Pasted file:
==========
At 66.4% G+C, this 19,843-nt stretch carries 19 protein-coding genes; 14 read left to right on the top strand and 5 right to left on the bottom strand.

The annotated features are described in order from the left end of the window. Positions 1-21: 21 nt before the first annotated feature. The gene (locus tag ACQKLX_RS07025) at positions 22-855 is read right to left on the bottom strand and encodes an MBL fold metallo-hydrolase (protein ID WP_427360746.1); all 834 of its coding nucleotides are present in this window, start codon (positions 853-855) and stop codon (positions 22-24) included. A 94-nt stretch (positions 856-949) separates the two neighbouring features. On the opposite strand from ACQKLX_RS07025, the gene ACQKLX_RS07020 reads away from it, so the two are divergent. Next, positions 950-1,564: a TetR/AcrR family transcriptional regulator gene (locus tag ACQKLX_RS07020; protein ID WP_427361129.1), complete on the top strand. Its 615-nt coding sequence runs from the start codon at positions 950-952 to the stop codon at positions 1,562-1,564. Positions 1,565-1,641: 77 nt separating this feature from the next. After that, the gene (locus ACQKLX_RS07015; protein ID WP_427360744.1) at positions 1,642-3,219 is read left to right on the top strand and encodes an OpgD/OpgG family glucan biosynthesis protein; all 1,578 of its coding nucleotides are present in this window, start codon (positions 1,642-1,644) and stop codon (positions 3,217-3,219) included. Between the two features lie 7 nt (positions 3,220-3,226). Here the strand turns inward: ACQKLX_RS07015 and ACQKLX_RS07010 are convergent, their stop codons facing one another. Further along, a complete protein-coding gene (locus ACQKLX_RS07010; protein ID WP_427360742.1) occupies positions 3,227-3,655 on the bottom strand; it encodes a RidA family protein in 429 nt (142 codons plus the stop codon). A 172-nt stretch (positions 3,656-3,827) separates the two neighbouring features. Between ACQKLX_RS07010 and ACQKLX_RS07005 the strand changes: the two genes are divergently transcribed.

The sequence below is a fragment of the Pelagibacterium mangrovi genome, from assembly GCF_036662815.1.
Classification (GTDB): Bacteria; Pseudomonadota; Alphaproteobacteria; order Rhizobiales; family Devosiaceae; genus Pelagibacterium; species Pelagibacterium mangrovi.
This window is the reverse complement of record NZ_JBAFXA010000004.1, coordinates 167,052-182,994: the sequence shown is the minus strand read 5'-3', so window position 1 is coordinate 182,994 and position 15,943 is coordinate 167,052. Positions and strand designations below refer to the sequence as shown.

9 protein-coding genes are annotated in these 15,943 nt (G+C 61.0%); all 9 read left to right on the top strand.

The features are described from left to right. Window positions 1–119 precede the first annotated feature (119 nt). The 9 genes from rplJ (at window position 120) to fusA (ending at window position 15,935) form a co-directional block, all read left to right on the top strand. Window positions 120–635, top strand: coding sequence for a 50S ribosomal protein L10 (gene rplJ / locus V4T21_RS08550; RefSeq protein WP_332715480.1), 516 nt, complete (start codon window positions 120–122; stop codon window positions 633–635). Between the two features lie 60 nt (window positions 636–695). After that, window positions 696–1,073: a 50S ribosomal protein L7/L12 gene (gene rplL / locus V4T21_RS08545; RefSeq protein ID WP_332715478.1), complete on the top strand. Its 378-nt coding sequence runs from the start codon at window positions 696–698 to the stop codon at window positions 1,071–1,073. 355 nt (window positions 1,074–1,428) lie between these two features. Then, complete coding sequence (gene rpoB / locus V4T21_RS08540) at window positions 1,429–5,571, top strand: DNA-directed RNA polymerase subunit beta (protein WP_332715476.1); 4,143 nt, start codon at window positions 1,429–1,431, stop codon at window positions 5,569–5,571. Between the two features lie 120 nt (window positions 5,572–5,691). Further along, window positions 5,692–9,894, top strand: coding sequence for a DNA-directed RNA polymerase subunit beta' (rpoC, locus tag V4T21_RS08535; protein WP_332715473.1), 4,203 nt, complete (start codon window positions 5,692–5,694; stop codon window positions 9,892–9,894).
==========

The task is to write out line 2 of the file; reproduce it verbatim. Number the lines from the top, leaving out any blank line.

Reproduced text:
The annotated features are described in order from the left end of the window. Positions 1-21: 21 nt before the first annotated feature. The gene (locus tag ACQKLX_RS07025) at positions 22-855 is read right to left on the bottom strand and encodes an MBL fold metallo-hydrolase (protein ID WP_427360746.1); all 834 of its coding nucleotides are present in this window, start codon (positions 853-855) and stop codon (positions 22-24) included. A 94-nt stretch (positions 856-949) separates the two neighbouring features. On the opposite strand from ACQKLX_RS07025, the gene ACQKLX_RS07020 reads away from it, so the two are divergent. Next, positions 950-1,564: a TetR/AcrR family transcriptional regulator gene (locus tag ACQKLX_RS07020; protein ID WP_427361129.1), complete on the top strand. Its 615-nt coding sequence runs from the start codon at positions 950-952 to the stop codon at positions 1,562-1,564. Positions 1,565-1,641: 77 nt separating this feature from the next. After that, the gene (locus ACQKLX_RS07015; protein ID WP_427360744.1) at positions 1,642-3,219 is read left to right on the top strand and encodes an OpgD/OpgG family glucan biosynthesis protein; all 1,578 of its coding nucleotides are present in this window, start codon (positions 1,642-1,644) and stop codon (positions 3,217-3,219) included. Between the two features lie 7 nt (positions 3,220-3,226). Here the strand turns inward: ACQKLX_RS07015 and ACQKLX_RS07010 are convergent, their stop codons facing one another. Further along, a complete protein-coding gene (locus ACQKLX_RS07010; protein ID WP_427360742.1) occupies positions 3,227-3,655 on the bottom strand; it encodes a RidA family protein in 429 nt (142 codons plus the stop codon). A 172-nt stretch (positions 3,656-3,827) separates the two neighbouring features. Between ACQKLX_RS07010 and ACQKLX_RS07005 the strand changes: the two genes are divergently transcribed.